Who controls the past controls the future. Who controls the present controls the past.
— George Orwell (“1984”)
An astonishing thing happened in Las Vegas, Nevada this past week. The largest newspaper in the state, the Las Vegas Review-Journal was sold off — to someone.
Trouble is — no one knows who.
Not even the writers and editors on the news staff know who they’re working for, right now. A number of reporters have even taken to Twitter the past few days, speculating publicly on the media mystery of the great unknown.
Dalton Trumbo (1905-1976)
“Trumbo” reminds us that tyranny doesn’t produce any heroes or villains. There are only victims.
Nobody wins. Everybody loses.
But some victims lose far more than others, and arguably no collective group of artists suffered more hardships during the fear-ridden Red Scare of the mid-1950’s than the famed or infamous “Hollywood Ten” — the adjective depending upon one’s political leanings. Those receiving subpoenas to testify in front of the House Un-American Activities and later convicted of “Contempt of Congress” charges included successful screenwriters and film directors who were not just blacklisted, but later imprisoned in some cases. Guilty of thought crimes for once allegedly being members of Communist Party USA, or suspected sympathizers who refused to name their so-called conspirators, the Hollywood Blacklist imposed by all the major movie studios for more than a decade ruined careers, caused bankruptcies, broke up families, and even instigated suicides.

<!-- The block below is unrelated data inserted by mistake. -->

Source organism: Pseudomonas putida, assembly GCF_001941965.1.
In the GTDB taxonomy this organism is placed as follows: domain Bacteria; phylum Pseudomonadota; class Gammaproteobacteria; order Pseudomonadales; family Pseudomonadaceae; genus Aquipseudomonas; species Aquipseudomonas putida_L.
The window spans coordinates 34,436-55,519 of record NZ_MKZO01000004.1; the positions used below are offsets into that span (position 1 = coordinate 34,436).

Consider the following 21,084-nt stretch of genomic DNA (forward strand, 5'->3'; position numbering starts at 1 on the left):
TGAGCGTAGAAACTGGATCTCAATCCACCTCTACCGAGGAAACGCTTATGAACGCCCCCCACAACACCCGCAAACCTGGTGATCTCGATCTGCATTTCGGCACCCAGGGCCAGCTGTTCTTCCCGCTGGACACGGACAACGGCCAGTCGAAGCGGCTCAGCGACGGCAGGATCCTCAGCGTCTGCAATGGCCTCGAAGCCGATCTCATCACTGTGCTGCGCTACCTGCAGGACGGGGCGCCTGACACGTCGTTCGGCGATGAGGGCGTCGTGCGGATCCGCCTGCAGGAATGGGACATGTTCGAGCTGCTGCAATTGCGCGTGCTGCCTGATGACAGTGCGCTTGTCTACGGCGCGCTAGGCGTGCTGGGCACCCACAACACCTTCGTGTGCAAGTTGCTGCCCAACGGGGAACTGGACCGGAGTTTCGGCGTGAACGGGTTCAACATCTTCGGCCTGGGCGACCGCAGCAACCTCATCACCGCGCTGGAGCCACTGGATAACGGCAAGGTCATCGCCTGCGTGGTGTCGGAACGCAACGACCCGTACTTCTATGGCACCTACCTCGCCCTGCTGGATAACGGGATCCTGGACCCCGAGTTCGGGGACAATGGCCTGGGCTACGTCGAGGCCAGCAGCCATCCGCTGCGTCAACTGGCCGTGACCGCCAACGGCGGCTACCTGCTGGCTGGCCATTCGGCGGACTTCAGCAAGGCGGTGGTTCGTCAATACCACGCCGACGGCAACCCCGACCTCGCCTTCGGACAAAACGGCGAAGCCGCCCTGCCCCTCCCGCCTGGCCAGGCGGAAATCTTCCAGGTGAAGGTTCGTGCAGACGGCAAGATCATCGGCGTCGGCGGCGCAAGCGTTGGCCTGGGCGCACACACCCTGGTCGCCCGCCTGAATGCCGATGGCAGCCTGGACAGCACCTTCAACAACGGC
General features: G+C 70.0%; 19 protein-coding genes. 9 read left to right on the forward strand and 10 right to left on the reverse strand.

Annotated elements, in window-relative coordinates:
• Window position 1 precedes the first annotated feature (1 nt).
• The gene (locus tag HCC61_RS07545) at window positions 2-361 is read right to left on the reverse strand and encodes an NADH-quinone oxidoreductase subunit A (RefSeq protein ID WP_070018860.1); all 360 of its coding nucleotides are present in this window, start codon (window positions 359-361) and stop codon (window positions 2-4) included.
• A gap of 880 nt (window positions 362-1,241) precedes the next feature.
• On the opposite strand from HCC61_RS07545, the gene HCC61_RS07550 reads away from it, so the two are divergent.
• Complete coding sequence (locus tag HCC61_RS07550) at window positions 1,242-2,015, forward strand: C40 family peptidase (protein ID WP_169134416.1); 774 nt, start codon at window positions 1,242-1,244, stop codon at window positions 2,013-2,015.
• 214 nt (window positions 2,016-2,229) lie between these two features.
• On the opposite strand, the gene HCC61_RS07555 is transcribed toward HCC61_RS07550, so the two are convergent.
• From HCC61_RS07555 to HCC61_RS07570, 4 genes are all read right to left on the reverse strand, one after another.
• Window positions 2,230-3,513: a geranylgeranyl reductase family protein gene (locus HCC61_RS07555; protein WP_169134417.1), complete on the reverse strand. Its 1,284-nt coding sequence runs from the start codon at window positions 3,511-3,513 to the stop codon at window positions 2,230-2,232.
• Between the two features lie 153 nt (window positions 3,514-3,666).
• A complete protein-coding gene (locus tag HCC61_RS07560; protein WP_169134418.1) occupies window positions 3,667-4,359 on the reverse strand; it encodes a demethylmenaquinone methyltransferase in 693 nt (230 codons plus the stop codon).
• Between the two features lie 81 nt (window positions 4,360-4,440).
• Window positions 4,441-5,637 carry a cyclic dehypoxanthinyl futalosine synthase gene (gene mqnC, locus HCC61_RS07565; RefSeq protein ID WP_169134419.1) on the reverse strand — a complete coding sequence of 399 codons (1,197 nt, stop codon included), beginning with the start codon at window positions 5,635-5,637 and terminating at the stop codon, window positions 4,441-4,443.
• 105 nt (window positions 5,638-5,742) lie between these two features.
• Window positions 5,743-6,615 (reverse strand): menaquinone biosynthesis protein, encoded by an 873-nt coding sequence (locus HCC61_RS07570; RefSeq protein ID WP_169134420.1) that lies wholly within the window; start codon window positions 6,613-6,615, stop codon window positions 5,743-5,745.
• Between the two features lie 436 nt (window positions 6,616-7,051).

The first book I remember reading from cover to cover was a prematurely scripted ten-year history of the Dallas Cowboys during their formative years of the 1960’s.
“Dallas Cowboys” Pro or Con?,” penned by the late Dallas Morning News sportswriter Sam Blair, was released in 1970. It’s long since out of print, and beyond dated. To give some perspective, this is a book that came out during the first year Monday Night Football went on the air. Nonetheless, almost 45 years after being absorbed by the narrative, passages of the book remain imprinted upon my conscious, leaving lasting memories which has instilled great affection for traditions that remain with me to this day. Why so?
Fracking the Media: Does shrinking and therefore dividing news sources sabotage our common understanding of reality and impede compromise? Might this spell the end of democracy?
Writer’s Note: Today’s essay is a continuation somewhat of yesterday’s topic, “Are Twitter and Facebook Flaming Out?” which can be read HERE.
You won’t believe what they’re burning.
What books would be okay to burn? Are there any?
If so, name them.
Are some books so gravely perilous — both to the reader and to society — that burning them could be construed as a righteous act?
What about books throughout our history that have triggered terrible political tyrannies, or world wars responsible for the deaths of tens of millions of innocent people? What about books with highly-objectionable content we might consider revolting? Are there books on subject matter so vile, that torching them would be acceptable?